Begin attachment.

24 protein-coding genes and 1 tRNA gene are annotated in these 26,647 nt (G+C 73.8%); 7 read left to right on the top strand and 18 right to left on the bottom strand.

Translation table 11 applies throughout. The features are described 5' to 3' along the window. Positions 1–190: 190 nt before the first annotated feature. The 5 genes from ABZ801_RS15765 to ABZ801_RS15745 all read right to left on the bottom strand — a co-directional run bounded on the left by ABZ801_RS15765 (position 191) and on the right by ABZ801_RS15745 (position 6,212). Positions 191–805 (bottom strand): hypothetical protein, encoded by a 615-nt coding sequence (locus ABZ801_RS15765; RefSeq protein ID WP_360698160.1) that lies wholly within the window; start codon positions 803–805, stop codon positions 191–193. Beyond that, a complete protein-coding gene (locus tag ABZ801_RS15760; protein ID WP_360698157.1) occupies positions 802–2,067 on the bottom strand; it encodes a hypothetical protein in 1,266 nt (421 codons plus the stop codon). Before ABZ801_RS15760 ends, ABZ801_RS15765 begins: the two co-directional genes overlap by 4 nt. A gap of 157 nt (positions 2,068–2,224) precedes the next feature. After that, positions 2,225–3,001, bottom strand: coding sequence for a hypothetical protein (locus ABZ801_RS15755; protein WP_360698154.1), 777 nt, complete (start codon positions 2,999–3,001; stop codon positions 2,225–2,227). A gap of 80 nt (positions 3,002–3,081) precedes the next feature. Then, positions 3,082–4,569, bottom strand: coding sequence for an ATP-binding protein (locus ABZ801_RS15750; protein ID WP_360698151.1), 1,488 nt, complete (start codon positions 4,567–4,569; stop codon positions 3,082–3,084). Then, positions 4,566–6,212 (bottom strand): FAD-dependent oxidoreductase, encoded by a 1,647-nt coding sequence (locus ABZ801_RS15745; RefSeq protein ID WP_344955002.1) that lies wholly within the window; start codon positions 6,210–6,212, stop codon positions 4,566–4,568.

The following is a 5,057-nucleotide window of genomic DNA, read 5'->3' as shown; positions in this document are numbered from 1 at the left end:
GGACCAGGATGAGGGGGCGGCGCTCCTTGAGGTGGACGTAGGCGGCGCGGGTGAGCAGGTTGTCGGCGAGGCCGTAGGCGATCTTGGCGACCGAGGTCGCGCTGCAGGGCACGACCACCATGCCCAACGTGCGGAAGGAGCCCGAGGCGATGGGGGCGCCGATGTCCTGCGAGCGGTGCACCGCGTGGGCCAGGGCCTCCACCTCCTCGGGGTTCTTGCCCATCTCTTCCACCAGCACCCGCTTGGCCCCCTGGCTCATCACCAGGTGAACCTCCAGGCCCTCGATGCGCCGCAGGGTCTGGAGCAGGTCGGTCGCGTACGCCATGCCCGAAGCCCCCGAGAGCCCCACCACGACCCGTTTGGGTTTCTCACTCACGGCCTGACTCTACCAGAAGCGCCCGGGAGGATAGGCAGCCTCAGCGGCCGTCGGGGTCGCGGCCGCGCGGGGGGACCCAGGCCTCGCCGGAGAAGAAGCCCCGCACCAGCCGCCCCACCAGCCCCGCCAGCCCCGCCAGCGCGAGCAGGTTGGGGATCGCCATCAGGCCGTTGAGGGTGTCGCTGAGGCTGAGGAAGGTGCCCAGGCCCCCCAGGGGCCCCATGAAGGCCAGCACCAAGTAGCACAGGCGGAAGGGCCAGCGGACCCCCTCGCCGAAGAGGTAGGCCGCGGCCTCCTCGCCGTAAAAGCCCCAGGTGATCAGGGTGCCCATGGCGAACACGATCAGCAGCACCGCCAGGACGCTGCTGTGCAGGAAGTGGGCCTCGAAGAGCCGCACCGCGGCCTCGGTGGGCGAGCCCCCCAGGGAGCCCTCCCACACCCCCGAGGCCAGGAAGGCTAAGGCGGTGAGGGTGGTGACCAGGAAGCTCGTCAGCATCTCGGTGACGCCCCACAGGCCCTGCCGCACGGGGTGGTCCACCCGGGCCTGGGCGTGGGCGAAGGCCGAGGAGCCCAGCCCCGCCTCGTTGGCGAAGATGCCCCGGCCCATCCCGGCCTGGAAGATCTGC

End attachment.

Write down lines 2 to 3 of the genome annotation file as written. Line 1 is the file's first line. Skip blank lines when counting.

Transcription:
Translation table 11 applies throughout. The features are described 5' to 3' along the window. Positions 1–190: 190 nt before the first annotated feature. The 5 genes from ABZ801_RS15765 to ABZ801_RS15745 all read right to left on the bottom strand — a co-directional run bounded on the left by ABZ801_RS15765 (position 191) and on the right by ABZ801_RS15745 (position 6,212). Positions 191–805 (bottom strand): hypothetical protein, encoded by a 615-nt coding sequence (locus ABZ801_RS15765; RefSeq protein ID WP_360698160.1) that lies wholly within the window; start codon positions 803–805, stop codon positions 191–193. Beyond that, a complete protein-coding gene (locus tag ABZ801_RS15760; protein ID WP_360698157.1) occupies positions 802–2,067 on the bottom strand; it encodes a hypothetical protein in 1,266 nt (421 codons plus the stop codon). Before ABZ801_RS15760 ends, ABZ801_RS15765 begins: the two co-directional genes overlap by 4 nt. A gap of 157 nt (positions 2,068–2,224) precedes the next feature. After that, positions 2,225–3,001, bottom strand: coding sequence for a hypothetical protein (locus ABZ801_RS15755; protein WP_360698154.1), 777 nt, complete (start codon positions 2,999–3,001; stop codon positions 2,225–2,227). A gap of 80 nt (positions 3,002–3,081) precedes the next feature. Then, positions 3,082–4,569, bottom strand: coding sequence for an ATP-binding protein (locus ABZ801_RS15750; protein ID WP_360698151.1), 1,488 nt, complete (start codon positions 4,567–4,569; stop codon positions 3,082–3,084). Then, positions 4,566–6,212 (bottom strand): FAD-dependent oxidoreductase, encoded by a 1,647-nt coding sequence (locus ABZ801_RS15745; RefSeq protein ID WP_344955002.1) that lies wholly within the window; start codon positions 6,210–6,212, stop codon positions 4,566–4,568.

The following is a 5,057-nucleotide window of genomic DNA, read 5'->3' as shown; positions in this document are numbered from 1 at the left end: